All About Asphalt Shingles

Asphalt shingles are so common on roofs today that it is hard to imagine roofing before these shingles became popular. However ubiquitous they are today, asphalt shingles didn’t begin to be widely used for roofing until the early part of the 19th century. Let’s take a look back at the history of the development and evolution of asphalt shingles.

Asphalt ShinglesThe style of asphalt shingles that are used today actually evolved from an earlier, mid-19th century style of roof coating. Around 1840, a roofing material was developed that used layers of felt saturated with coal tar. This material was produced as a rolled sheet, as the Canadian Asphalt Shingle Manufacturers’ Association notes, and the surface of the tar-soaked felt was covered with ground shells or sand to form a protective layer.

Around the turn of the 20th century, this rolled felt roofing material began to be cut into strips to form individual shingles. Cutting the tar-saturated felt into shingles made it easier to handle and install.  This development was the predecessor to today’s asphalt shingles.

Through the early part of the 20th century, the process for manufacturing shingles continued to evolve. The coal tar that was originally used to saturate the felt was replaced with asphalt, and throughout the middle of the 20th century, various attempts were made to improve the wind resistance of these asphalt shingles. The first attempt used a diamond cut pattern, which later evolved into shingles designed to be placed in an interlocking configuration. By the 1950s and ’60s, the original rag felt was replaced with a cellulosic felt, while additional color options and single strip shingles started to appear on the market in the 1960s and ‘70s.

Modern asphalt shingles continue to build on this history that dates back to the 19th century. Today, asphalt shingles are offered in two primary styles. These are dimensional or architectural shingles and the more traditional three-tab shingles. Another modern development is that the organic felt that was used as a base for asphalt shingles for several decades is being replaced with a fiberglass base, while new laminate shingles are offering even greater protection and waterproofing.

Modern shingles are more durable and reliable than ever, and today’s three-tab shingles may last 15 years or longer, while architectural shingles may last 30 years or more. Of course, a professional installation is essential for a roof to perform as expected. At Roofing by Bruce, we are experienced in installing roofs that will hold up to winter in the Poconos. We use a Nor-Eastern nailing pattern that provides additional resistance to the sever ice, snow, wind and rain that’s common in this part of the country, helping ensure your roof lasts through anything that nature throws at it. Contact us today at 570-424-7250 to learn more or to request a quote for a roof repair or replacement.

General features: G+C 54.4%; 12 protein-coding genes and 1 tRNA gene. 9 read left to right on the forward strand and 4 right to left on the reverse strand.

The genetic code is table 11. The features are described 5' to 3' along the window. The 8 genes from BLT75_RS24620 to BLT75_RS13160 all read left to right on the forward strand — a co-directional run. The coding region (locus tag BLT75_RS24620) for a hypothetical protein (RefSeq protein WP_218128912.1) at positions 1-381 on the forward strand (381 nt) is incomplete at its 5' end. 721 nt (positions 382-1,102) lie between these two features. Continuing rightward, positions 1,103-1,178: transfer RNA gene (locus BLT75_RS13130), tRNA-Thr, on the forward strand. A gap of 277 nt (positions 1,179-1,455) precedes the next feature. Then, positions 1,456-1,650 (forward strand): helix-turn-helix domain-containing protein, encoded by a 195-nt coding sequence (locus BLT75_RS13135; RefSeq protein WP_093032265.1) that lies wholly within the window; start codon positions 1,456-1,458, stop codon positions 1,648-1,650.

Best Roofing Materials for Snowy Climates

Metal RoofWinter has officially reared its ugly head, and we know what comes next – more freezing temperatures, heavier falling snow and gustier winds. When these elements make an appearance, you want to be sure that your home is protected with a stable and reliable roof. So what type of roofing materials are the best choice for winter climate? Let’s look at three of the leading options to consider for your roof to stay safe and warm during the winter season and all year long.

Metal Roofs

If you want a roof that will stand the test of time and be able to hold off even the toughest winter weather, then metal roofs are a sure thing. These roofs can withstand the weight of heavy snowfall and stand up to high winds. Many metal roofs also include snow guards and some modern options can be fitted with heating cables for extra protection against snow.

Metal roofs are also known to last years longer than traditional shingle roofs. The only downside is that not all homes can accommodate a metal roof into their aesthetic looks, but if you can make it work then they can be incredibly beneficial.

Asphalt Shingles

A vast majority of homes are covered with asphalt shingles and for a good reason. These shingles are incredibly affordable which makes them the go-to choice for many homeowners. They are also durable and versatile, and they hold up to just about every type of weather, including snow, wind and even small hail. Best of all, they actually cost the least to repair and maintain. However, the lifespan for shingles is much shorter than some other roofing options – 20 to 30 years, typically – which can mean needing to replace the roof more frequently than when using other roofing materials.

Slate Roofs

Although you may not see them all too often, slate roofs have been historically proven to withstand harsh winter conditions. The first slate roofs were used in born in Colonial New England, and some are even still in use today, notes Roofing Tutor. They have remained a favorite option for homeowners looking for different roofing options that are durable and capable of withstanding years of use. Slate roofs are also a more attractive option, especially for larger or older homes, so you can create a great look while adding excellent protection.

Get Your Sturdy Roof With Roofing by Bruce

A roof is only as tough and sturdy as the team that installs it, and with Roofing by Bruce, you are hiring the best. We can do it all. We install new roofs, make repairs on existing roofs, and even do inspections to ensure that your roof is in good condition. If you know a new roof is in your future or you have an issue with your roof this winter, let our experts help. Call us today at 570-424-7250.